Geoff Pevere: Brando Misbehaves

I’m not exactly sure why, but a few days ago I finally pulled the DVD of Night of the Following Day off my shelf and watched it twice: once as it was intended to be watched, and once with the director’s commentary. It still haunts me.

When Marlon Brando died in 2004, the Toronto Star asked me to write an obit, which I was delighted to do. I’d been fixated on the Method-making Nebraskan ever since 1972, that ‘comeback’ year of The Godfather and Last Tango in Paris.

The Godfather I skipped school to see on a weekday matinee, and Last Tango I snuck into underage. That’s how magnetic this guy’s movies were to me even before I really knew much about him. He compelled me to felony just to see him perform.

Once I had seen them, I slipped overboard. I started scouring the TV Guide ‘Movies This Week’ page for Brando movies, and I’d watch anything that crossed the tube. I watched the great ones – On the Waterfront, The Wild One, One-Eyed Jacks – and I watched the terrible ones – A Countess From Hong Kong, The Appaloosa, Bedtime Story – and I watched the puzzling ones, which probably comprised the bulk of the ouevre. Among these was The Night of the Following Day, which for some reason tended to show up on late night TV more often than just about any other Marlon Brando movie. While there was something truly fixating about it – not just Brando, but his co-star Richard Boone, the setting on the windy coast of France, the trippy tone of vaguely European is-this-really-happening – there was also something really wrong. Quite apart from the fact that the movie itself, about a gang of kidnappers who collapse into an intimate psychodramatic showdown while awaiting word on their ransom demands, was a deliberate exercise in low-key mind-messing surrealism, it felt less elliptical than broken. A puzzle yes, but with key pieces gone AWOL.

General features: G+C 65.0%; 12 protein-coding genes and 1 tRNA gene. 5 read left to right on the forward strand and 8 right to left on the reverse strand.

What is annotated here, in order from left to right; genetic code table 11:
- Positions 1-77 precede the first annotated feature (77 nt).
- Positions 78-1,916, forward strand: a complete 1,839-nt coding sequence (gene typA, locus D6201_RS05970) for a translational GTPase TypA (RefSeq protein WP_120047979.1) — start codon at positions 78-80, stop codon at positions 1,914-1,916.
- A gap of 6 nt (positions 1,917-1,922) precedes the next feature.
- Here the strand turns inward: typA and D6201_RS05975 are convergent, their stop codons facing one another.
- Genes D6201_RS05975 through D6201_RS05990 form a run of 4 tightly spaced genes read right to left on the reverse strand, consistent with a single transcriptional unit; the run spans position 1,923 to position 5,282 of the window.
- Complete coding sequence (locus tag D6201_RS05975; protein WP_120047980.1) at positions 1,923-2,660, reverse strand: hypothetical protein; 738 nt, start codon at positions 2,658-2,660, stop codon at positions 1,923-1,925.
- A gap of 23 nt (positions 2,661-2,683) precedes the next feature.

But I’d watch anyway, primarily transfixed by the great Boone, the overall climate of windy chilliness, and the truly awesome spectacle of Brando with blonde hair and a black turtleneck. He’s not yet beginning to balloon in this movie, and he has the feral sleekness of a surly cat. Which tells me something about my fascination with the guy: I watched even his worst movies to watch him. He was a genre in and of itself, and the fact that he remained so transcendently watchable even in his worst movies meant their intrinsic quality was ultimately subsumed to the larger service of being A Marlon Brando Movie.

I could go on about this, and I probably will at some point, but in the meantime let’s return to the day in July, 2004 when he died. It was not a surprise. When I’d seen him the year before in a movie called The Score, in which he appeared briefly opposite Robert De Niro, he looked like something that had been beached on the coast of Newfoundland and left there for months. In a word, awful. Now that he was dead, we were at least spared any more of that. Besides, the guy had clearly been imprisoned on a sustained sentence of existential pain for decades now, and it was high time for some resting in peace.

The next day, I received an e-mail from a reader who told me that he could tell from the obit that I was a Brando fan, and that I must check out the director’s commentary on the DVD of Night of the Following Day. “If you’re a Brando fan,” he wrote, “you owe this to yourself.”